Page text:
Above: The Harley Psalter, Psalm 4, detail of prancing horses and three wolves. Below: Harley Psalter, Psalm 4 in full. All images in this post by permission of the British Library: © The British Library Board, Harley MS 603, folio 2v.
Wolves, prancing horses and a man leaping from a tomb. The Anglo-Saxon Monk takes it all in his virtuous stride as he marches deeper into the
picture world of the Harley Psalter.
It's been an age since I nurtured your spirit with my blessed game of medieval charades, based upon the Anglo-Saxon Harley Psalter. I have felt your deprivation keenly. So here I make amends by offering you my take on Psalm 4.
For those not familiar with the concept of psalter charades, please see the information box 'What you need to know to play medieval charades', and for heaven's sake get yourselves up to date!
What you need to know to play medieval charades
Let's orient ourselves with the Lord – always a good thing. As you know, the Harley Psalter artist (just like his Utrecht Psalter counterpart) was a bit hit-and-miss with his halos, sometimes putting a cross inside the nimbus, sometimes not. Well, in this case, he's completely forgotten one. But don't let that confuse you. This is the Lord. Take my word for it. Now, who's he waving to?
Yes, the Lord is being his usual attentive self to the lowly among us. Just look at that poor fellow! He's been living inside a tomb for days. No wonder most of his hair has disappeared. And look at him pointing with his right forefinger inside his sarcophagus while raising his other hand in God's direction, as if to say "Do you know how bad it is in here?" In case you think he's being a little too impertinent with the Lord, please remember just how freely God permitted the likes of Abraham to question him (Genesis 18). And how else is our artist to convey the distress the Psalmist is feeling?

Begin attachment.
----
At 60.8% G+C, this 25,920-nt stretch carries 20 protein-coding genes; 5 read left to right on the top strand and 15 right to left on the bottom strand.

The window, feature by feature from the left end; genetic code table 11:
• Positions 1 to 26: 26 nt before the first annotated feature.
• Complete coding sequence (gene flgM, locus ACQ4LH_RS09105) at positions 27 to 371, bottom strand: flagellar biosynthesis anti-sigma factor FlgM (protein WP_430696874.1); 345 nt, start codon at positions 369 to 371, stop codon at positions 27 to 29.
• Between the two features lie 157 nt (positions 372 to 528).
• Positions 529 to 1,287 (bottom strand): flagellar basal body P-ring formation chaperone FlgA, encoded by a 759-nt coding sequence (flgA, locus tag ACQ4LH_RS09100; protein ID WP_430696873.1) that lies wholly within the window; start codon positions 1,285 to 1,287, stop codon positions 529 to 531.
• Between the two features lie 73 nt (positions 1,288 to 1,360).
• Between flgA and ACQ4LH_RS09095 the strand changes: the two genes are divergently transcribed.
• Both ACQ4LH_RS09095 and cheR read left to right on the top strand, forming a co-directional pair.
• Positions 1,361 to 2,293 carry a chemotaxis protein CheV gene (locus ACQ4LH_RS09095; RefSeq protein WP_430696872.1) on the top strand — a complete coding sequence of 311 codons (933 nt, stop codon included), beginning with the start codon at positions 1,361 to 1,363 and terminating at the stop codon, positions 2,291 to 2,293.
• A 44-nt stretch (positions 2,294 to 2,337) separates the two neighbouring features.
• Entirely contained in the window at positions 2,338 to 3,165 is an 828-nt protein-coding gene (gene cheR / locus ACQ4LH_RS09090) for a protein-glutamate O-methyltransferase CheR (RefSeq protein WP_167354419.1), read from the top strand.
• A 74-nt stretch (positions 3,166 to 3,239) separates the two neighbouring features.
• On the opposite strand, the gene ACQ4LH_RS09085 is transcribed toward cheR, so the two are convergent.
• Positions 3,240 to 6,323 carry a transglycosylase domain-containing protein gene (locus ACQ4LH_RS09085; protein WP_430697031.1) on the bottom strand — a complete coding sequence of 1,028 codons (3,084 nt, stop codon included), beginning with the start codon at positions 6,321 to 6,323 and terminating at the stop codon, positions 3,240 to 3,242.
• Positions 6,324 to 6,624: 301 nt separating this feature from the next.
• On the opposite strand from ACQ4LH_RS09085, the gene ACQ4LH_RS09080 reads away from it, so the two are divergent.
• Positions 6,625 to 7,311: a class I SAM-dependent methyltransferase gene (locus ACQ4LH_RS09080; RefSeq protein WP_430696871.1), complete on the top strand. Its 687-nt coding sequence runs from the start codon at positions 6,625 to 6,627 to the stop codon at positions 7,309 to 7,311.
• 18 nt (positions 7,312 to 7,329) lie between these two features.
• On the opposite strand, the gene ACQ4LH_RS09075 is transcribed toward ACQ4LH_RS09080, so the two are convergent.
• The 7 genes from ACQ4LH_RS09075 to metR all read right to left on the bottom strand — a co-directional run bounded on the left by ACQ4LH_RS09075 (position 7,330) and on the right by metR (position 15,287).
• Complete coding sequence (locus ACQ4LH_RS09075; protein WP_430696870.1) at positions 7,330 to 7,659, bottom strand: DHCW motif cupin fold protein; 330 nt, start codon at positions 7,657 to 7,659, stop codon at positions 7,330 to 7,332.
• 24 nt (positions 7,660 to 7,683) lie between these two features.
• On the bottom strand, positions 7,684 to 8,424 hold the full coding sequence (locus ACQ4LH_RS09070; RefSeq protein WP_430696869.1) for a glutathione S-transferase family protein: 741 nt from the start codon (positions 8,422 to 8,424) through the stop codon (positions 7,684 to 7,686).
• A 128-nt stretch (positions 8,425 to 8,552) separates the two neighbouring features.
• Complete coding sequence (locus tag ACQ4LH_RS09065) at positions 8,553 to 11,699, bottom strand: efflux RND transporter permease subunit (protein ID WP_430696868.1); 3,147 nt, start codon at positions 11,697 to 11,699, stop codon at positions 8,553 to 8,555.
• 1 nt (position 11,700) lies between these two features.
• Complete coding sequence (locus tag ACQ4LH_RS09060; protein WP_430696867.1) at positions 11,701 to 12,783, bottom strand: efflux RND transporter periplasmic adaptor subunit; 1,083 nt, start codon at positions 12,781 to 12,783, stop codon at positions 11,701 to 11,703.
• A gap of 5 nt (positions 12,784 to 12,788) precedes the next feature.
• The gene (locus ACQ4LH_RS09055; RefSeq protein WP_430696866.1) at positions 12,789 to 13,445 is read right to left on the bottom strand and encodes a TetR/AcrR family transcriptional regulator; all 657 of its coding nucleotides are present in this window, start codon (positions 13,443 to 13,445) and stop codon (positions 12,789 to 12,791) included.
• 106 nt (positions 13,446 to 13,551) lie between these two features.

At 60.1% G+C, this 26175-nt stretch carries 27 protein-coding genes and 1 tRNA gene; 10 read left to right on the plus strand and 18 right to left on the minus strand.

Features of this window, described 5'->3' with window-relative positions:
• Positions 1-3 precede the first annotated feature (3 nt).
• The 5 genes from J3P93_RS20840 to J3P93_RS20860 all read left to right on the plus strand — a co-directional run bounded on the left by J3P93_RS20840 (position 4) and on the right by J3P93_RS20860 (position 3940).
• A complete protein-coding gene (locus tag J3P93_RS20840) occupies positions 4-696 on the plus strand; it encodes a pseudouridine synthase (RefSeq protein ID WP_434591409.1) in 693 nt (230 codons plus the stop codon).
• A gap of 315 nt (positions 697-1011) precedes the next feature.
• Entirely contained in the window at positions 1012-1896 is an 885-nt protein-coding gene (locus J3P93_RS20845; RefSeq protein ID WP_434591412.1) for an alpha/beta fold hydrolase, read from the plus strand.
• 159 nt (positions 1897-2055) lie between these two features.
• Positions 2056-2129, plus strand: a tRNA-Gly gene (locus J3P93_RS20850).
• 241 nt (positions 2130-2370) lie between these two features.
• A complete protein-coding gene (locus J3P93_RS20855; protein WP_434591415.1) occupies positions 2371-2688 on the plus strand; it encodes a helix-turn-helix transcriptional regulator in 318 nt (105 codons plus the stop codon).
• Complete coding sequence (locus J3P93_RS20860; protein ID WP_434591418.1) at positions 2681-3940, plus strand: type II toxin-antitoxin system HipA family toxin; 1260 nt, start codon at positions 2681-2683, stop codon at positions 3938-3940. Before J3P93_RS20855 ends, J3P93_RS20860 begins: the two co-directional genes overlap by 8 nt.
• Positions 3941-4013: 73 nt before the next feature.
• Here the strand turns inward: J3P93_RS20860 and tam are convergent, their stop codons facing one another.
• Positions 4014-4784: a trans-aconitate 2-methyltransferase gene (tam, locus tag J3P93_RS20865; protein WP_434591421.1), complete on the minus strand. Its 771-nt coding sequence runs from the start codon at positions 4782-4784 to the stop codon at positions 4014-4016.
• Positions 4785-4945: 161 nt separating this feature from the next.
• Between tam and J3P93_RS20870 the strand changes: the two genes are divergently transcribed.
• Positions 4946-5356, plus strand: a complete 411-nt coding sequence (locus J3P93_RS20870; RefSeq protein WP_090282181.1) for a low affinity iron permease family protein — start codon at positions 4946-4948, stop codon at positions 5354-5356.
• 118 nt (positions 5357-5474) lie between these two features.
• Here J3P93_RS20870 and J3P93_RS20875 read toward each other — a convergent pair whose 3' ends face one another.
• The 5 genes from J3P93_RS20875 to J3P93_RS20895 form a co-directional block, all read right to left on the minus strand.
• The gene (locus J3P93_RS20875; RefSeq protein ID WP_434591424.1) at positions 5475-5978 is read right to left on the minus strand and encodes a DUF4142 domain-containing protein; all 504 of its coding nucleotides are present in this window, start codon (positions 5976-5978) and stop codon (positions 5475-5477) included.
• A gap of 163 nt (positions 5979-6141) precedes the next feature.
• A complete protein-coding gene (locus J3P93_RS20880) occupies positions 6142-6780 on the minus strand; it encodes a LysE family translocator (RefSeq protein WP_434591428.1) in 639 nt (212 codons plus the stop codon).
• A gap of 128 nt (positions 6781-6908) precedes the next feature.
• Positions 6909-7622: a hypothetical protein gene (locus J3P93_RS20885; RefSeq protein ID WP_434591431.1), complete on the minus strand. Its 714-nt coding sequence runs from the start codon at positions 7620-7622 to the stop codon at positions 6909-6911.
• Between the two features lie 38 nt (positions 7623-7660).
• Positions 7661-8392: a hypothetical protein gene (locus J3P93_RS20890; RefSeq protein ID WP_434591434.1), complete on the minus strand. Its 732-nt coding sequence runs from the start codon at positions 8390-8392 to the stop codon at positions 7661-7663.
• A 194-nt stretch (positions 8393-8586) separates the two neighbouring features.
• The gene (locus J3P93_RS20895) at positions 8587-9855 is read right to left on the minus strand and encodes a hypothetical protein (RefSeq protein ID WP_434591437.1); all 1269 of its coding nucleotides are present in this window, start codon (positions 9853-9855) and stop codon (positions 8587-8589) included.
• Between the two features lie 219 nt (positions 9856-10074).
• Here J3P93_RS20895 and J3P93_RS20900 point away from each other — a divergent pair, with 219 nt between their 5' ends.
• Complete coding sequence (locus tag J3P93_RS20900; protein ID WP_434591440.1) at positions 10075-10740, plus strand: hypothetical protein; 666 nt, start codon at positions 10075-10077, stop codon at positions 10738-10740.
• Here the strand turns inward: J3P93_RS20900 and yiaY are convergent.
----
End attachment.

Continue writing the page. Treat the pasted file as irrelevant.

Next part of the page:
While we're looking at this fellow, do you notice anything unusual about him? Anything at all? What do you mean, Not really? Can you not see he has a big head? Well, bigger than the heads of those fellows with the spears (baddies), and those even smaller heads of those two veiled women, not to mention the ridiculously minuscule cranium of the young boy. Now why would that be, do you think? Well, it's obvious really: the Lord has heard the distressed man's prayer and enlarged him, or at least his head. No wonder those bad spear-wielders look so intimidated. Ah, I knew you'd get it in the end.
First, to the left, we have those mean spear-wielders, whom we've met several times already in our previous charades games; and then we have another man and two women (I do hope they're not both his wives), and a pesky little lad tugging at his mum (never trust the desires of youth); and lo and behold, that second woman (centre) is urging them all on even further along the rocky road to Lord knows where (clue, clue).
Then, dead centre, we have a whiplashing fellow in, please note, a devilishly scanty tunic, who appears to be persuading the two horses ahead of him into ever greater acts of elegant prancing. Either that or he's having a go at that fellow beside the horses who, if he's not careful, will topple right over (treacherous path this: clue). And finally along this rocky road to nowhere (CLUE!) we have three wolves looking, well, very wolfish indeed!